What is it? A diet created by French physician Dr Pierre Dukan to treat obese people.
How does it work? The diet is divided into four stages. In the attack phase you can eat as much as you want of 72 protein-rich foods. Next is the cruise phase, where 28 non-starchy vegetables are added to the protein-rich foods every other day. This is followed by the consolidation stage where a small amount of fruit and whole-grain bread is added. In the final stage, stabilisation, you follow the all-protein diet as in the attack stage, but only one day a week.
What you’ll eat: anything on the allowed list, mostly protein-rich foods, such as meat, fish, low-fat dairy and soy foods. Small amounts of fruit and bread are introduced later on, and get used to several tablespoons of oat bran every day.
Pros: According to the author, if you follow his diet plan, you will never be over-weight – or hungry – again. And with Jennifer Lopez and Giselle Bunchen reportedly losing their baby weight on the Dukan, this diet has its fans.
Cons: The Dukan diet tied last with the Paleo diet in the US News and World Report for two years running.

Read about the Worst Celeb Diets here.


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  1. Angela Chanel

    I am trying out the Paleo eating plan, however I combining it with the blood type eating plan as well as an eating plan for endomorphs body time. I think something generic needs to be personalized to work to each individuals body needs, we are all made up differently, eaiting for your body is the way to lose weight,70% of the work is done. the other 30 % comes from drinking lots of water and exercising in my opinion.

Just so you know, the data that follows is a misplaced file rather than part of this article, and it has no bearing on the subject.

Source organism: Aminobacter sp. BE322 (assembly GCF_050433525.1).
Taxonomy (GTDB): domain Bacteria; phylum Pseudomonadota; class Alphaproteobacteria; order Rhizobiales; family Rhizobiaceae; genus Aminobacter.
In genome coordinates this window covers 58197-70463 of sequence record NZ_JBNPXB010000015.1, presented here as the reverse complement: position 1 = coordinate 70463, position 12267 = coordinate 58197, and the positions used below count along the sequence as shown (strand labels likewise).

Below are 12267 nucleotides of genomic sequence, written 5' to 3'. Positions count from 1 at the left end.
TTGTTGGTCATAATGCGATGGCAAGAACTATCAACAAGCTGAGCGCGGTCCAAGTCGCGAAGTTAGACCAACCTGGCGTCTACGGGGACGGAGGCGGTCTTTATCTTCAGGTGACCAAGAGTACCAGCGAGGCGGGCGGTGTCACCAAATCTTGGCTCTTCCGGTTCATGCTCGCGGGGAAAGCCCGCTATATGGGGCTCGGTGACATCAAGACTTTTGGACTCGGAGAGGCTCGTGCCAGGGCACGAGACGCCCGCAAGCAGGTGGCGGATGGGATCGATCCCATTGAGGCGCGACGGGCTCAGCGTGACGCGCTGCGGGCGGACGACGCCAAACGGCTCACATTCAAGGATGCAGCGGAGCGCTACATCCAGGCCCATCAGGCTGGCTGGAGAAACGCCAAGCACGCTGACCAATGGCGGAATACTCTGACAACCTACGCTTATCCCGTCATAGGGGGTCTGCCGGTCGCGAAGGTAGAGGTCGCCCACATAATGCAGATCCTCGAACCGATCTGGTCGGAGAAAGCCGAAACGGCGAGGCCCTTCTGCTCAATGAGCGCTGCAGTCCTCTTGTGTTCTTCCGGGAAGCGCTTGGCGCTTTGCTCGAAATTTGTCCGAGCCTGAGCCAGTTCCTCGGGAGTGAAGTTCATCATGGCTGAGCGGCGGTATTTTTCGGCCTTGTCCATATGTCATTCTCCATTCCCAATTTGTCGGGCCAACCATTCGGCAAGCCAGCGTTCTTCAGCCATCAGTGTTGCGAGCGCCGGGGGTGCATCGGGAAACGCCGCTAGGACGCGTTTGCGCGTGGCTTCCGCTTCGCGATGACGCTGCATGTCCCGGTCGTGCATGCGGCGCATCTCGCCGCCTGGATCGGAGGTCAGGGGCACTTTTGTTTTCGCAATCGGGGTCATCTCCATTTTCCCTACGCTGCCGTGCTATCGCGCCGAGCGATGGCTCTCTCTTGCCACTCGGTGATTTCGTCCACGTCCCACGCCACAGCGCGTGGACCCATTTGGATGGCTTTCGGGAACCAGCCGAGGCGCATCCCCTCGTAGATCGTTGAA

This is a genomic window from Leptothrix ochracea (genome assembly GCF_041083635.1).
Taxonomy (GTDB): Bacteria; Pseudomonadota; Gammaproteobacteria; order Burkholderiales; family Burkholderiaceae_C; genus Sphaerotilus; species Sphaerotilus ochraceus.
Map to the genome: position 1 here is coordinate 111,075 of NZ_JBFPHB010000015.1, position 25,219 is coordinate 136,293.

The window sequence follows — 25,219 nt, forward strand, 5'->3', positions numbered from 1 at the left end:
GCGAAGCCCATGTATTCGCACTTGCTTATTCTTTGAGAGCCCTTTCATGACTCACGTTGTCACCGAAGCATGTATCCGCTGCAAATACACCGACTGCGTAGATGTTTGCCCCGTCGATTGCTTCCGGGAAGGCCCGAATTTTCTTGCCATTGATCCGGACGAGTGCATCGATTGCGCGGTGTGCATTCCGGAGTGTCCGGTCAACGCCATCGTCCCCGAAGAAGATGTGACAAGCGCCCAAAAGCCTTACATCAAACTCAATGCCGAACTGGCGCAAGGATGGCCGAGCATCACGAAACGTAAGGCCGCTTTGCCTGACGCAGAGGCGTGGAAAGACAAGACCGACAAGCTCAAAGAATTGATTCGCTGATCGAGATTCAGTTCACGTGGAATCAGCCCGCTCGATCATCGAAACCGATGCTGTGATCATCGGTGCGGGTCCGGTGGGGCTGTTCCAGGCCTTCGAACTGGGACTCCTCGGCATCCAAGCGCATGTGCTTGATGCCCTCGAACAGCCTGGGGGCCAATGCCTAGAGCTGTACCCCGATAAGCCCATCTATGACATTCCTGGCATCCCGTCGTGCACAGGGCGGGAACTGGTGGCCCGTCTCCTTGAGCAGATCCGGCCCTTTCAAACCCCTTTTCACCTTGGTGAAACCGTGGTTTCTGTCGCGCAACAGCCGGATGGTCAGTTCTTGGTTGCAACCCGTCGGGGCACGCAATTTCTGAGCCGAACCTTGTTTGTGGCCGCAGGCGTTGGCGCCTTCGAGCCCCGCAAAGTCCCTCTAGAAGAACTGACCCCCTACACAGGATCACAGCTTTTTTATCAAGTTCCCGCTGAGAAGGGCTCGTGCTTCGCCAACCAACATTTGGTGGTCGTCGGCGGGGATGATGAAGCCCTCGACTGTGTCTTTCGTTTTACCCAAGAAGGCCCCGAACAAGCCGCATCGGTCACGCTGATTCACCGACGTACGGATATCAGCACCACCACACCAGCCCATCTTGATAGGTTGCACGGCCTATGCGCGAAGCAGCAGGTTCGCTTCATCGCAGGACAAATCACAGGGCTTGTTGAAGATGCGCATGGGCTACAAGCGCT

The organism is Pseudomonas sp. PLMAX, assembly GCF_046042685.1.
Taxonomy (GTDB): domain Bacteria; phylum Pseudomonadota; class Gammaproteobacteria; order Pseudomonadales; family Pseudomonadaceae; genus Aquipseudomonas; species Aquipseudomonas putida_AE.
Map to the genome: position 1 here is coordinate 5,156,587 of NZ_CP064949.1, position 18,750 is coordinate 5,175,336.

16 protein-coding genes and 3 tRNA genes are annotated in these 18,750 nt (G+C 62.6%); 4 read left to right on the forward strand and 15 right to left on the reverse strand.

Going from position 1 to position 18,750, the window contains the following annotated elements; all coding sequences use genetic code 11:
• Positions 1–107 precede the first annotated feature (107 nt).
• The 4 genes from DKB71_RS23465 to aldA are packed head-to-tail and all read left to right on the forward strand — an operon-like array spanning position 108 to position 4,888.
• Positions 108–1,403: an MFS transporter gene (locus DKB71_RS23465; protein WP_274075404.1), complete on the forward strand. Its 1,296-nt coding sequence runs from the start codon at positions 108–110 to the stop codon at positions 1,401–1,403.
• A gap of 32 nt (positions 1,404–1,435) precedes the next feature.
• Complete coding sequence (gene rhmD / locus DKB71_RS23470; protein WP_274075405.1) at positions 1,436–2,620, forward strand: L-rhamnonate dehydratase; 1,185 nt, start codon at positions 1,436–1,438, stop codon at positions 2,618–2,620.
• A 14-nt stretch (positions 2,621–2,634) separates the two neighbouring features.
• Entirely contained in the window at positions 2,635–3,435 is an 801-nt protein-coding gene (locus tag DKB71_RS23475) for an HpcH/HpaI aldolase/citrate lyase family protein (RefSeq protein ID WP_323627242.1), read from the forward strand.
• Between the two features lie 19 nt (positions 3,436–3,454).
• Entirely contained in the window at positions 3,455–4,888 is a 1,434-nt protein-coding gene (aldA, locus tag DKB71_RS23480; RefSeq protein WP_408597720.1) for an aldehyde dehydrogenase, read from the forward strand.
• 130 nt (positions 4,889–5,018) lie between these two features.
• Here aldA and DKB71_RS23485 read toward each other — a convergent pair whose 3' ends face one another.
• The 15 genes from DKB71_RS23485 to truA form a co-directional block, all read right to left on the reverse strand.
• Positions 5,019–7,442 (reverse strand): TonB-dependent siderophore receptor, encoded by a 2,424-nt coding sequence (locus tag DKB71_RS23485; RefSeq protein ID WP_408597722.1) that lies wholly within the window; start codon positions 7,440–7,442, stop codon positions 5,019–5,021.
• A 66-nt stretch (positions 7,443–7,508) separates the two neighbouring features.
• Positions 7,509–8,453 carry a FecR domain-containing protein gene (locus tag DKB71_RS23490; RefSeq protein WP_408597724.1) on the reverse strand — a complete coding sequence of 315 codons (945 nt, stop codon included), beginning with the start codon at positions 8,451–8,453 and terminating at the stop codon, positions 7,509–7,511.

4 years ago •

  1. Kruger

    Not very keen on diets, I’m a bigger fan of exercising

    6 years ago •

  1. Riekie

    Diets are okay, but best is to stay within limits and healthy foods and exercise

    6 years ago •

  1. Diana

    I like the Tim Noakes diet, but then I have to discipline myself not to over indulge.

    6 years ago •

  1. Harte-Joubert

    Lovely info! The dash diet sounds similar to the “fit for life” diet, developed by Marilyn Diamond. Not only do you eat so much fruit and veg (’til you’re full) but it’s good for your skin too!

    6 years ago •

  1. Vermeulen

    thank you for the article – but ive given up on diets ( if you want to look and feel good then live life healthy

    6 years ago •

  1. RJ

    I can never stick to a diet and that’s my biggest problem!

    7 years ago •

  1. Amoré Sameera Jooste

    Thank you for this, very insightful.

    7 years ago •

  1. Annemarie

    I love the Paleo Diet, I’m a personal trainer and advise most of my clients on it. It supports a very active lifestyle ( people doing Crossfit loves this approach of dieting) and is healthy. I say if you can shoot it, take it form the ground or off a tree, you may eat it. Don’t you already feel healtier just thinking about it. No more nonsense in your body! Eat Healthy!

    7 years ago •

  1. Nonhlanhla

    wow i need to try one of these diets

    7 years ago •

  1. Bronwyn

    The reason diets have ‘cons’ is because they are all restrictive. You need a balanced diet, you can’t just eat protein. Sure you will lose weight, but a balanced healthy diet and exercise is still best.

    7 years ago •

  1. GoldenShimmeringCloud

    When I read this, I’m very happy about not following a diet, but just keeping an eye on what I eat in general instead.

    7 years ago •

  1. foreverGLAM

    I didn’t know some of these diets.

    7 years ago •

  1. Lah

    Wow, really interesting! Some great advice to beat the festive bulge!

    7 years ago •